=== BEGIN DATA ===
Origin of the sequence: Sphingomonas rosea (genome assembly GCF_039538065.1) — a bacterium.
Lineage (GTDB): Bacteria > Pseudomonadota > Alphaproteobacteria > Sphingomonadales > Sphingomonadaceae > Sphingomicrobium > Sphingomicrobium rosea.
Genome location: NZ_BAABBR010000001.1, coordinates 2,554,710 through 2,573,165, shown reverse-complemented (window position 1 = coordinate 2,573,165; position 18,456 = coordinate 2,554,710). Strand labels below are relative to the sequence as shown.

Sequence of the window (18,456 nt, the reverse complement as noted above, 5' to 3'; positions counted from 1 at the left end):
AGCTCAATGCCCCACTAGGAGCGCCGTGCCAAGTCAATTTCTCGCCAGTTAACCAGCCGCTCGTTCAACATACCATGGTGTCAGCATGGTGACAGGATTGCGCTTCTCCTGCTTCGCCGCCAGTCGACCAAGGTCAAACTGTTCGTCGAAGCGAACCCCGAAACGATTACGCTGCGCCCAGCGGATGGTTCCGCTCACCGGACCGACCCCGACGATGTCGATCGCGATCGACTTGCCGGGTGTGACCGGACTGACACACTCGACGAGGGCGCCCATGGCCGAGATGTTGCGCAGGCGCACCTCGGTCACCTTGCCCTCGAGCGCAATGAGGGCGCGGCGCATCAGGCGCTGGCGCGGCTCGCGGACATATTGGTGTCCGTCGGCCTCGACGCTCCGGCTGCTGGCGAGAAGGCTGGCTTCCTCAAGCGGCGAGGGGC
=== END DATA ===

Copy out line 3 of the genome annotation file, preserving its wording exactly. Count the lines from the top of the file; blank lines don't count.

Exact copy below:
Genome location: NZ_BAABBR010000001.1, coordinates 2,554,710 through 2,573,165, shown reverse-complemented (window position 1 = coordinate 2,573,165; position 18,456 = coordinate 2,554,710). Strand labels below are relative to the sequence as shown.